Marriage=venue for abuse=queer teen suicide. The leaps in logic here, ignoring the complete lack of data correlating these things…just, wow. Queer teens are harassed, are a part of society where queer relationships are denigrated, and are made to feel alienated by the larger culture. This happens with/without married parents. Show me data that says that queer teen suicide is predominantly taking place in households with married parents and I’ll eat my words. But right now…dumping bad things into a paragraph together doesn’t make an argument.
Also? Bringing up the history of marriage? The Family Research Council does that too. Moving on.
In fact, the push for gay marriage has shifted advocacy away from essential services like HIV education, AIDS health care, drug treatment, domestic violence prevention, and homeless care — all crucial needs for far more queers than marriage could ever be.
Agree/disagree. In the absence of the push for gay marriage, would these things be getting addressed better? I’m not entirely sure I buy that argument.
You know, I have a number of friends who have worked hard over the course of years and years to deal with domestic/sexual violence and the only constant I’ve seen in terms of funding is eternal crisis. There is never enough money, they are always overworked, severely underpaid, and stressed to an extraordinary point. Also, a lot of these things rely on grants in addition to private donation. Grants aren’t on the menu for marriage advocates, so that money isn’t even in the picture.
I can’t say for sure that resources aren’t being diverted, but I question whether a=b.
The spectacle around gay marriage draws attention away from critical issues — like ending U.S. wars on Iraq and Afghanistan, stopping massive Immigration and Customs Enforcement (ICE) raids across the country, and challenging the never-ending assault on anyone living outside of conventional norms.
True that. But I’m afraid that arguing that we’re doing ourselves a disservice by drawing attention to ourselves is defeatist. There will always be more “pressing” issues (homelessness, war, etc.) than exclusively queer rights. And I’m talking about more than marriage here. Someone will always be able to argue that something like war trumps civil rights. But just because you can make the argument doesn’t mean it’s a good one.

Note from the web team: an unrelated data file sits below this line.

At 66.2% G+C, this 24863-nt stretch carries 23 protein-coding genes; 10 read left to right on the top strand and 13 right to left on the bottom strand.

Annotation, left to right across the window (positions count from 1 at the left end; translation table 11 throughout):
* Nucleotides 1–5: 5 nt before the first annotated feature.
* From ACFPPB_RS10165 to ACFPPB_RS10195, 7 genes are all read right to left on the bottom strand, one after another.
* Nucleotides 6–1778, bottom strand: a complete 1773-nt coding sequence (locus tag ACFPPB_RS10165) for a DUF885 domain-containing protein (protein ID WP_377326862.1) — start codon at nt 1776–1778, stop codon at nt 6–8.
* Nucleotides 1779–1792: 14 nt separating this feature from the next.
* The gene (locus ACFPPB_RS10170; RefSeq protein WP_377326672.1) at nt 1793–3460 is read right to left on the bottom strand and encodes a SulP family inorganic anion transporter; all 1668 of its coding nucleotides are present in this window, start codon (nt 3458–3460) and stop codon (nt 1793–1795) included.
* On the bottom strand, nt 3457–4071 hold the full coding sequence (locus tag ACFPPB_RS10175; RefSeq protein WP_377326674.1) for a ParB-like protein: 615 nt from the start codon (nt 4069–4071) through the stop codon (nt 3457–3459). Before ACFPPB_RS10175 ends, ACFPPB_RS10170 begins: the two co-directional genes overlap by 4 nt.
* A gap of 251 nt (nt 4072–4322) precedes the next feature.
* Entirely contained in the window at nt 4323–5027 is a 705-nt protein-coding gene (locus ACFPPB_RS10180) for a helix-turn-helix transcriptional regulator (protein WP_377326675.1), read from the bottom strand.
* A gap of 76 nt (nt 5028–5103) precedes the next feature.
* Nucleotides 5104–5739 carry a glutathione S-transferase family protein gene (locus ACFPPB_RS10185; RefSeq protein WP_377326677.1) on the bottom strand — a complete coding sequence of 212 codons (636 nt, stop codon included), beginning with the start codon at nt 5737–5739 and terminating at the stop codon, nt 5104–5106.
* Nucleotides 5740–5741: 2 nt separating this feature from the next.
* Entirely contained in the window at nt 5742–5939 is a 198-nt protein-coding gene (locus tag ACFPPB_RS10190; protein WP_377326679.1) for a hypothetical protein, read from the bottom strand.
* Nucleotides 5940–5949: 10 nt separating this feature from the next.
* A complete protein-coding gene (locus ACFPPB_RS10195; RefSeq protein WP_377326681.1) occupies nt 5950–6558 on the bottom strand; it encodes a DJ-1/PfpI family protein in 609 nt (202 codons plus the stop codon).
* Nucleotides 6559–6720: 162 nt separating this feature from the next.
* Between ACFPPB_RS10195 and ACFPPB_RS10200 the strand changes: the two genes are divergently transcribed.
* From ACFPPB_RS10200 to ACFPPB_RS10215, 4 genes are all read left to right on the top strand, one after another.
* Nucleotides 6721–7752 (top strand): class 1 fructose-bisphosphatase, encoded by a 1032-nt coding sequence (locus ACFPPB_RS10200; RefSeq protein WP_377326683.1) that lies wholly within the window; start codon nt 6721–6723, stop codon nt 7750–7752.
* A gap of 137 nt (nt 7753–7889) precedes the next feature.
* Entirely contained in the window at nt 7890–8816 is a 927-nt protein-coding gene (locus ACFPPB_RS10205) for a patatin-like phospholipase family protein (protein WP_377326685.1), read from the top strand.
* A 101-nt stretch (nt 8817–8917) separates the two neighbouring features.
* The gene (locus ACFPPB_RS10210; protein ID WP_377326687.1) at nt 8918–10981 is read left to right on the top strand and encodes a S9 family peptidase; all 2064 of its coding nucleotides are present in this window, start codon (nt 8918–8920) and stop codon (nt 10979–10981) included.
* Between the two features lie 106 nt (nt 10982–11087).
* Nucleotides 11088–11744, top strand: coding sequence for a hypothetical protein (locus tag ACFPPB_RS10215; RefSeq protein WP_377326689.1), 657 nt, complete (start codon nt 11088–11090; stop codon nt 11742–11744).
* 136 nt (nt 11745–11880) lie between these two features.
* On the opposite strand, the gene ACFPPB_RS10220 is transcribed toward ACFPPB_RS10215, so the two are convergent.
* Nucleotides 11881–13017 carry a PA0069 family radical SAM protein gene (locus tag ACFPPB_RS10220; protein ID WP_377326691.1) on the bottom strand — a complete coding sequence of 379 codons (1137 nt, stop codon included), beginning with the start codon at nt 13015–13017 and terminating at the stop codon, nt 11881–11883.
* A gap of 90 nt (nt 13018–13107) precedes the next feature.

While many straight people are reaping the benefits of gay liberation and discovering new ways of loving, lusting for and caring for one another, the gay marriage movement is busy fighting for a 1950s model of white-picket fence “we’re just like you” normalcy. And that’s no reason to celebrate.
Oh, come on! That’s how it ends? The trite “if you want something they have, you’re vanilla and boring and not one of us” line? Ugh.
Look, whether or not marriage is personally something I want or not, I think it’s terribly presumptuous to ask queer/GLBT people to identify as transgressive. There’s nothing wrong with monogamy, there’s nothing wrong with having a primary partner if you sleep with more than one person, and there’s nothing wrong with consenting adults figuring out their relationships however they’d like. My problem is with any of us forcing our values on the others.
Marriage is not the solution, but in a society where the very question of whether or not GLBT people should be allowed into the club sends our entire society into a manic episode, it’s not something to be so easily dismissed.
Back when I had a customer service job and had to interact with random people when I was younger, I found that a fake wedding ring made my life a million times easier. If some idiot hit on me and I said I had a boyfriend, it didn’t even dent his game–if I said I was married, it was usually over. Despite the problems marriage has in our society, it still carries with it a level of respect for the relationship that you just don’t get otherwise. It’s a big deal, culturally, and to pretend that it and all the privilege it gets you are some minor irrelevancy in the face of Big Problems like homelessness, war, etc…well, that’s just naive. Or willfully ignorant.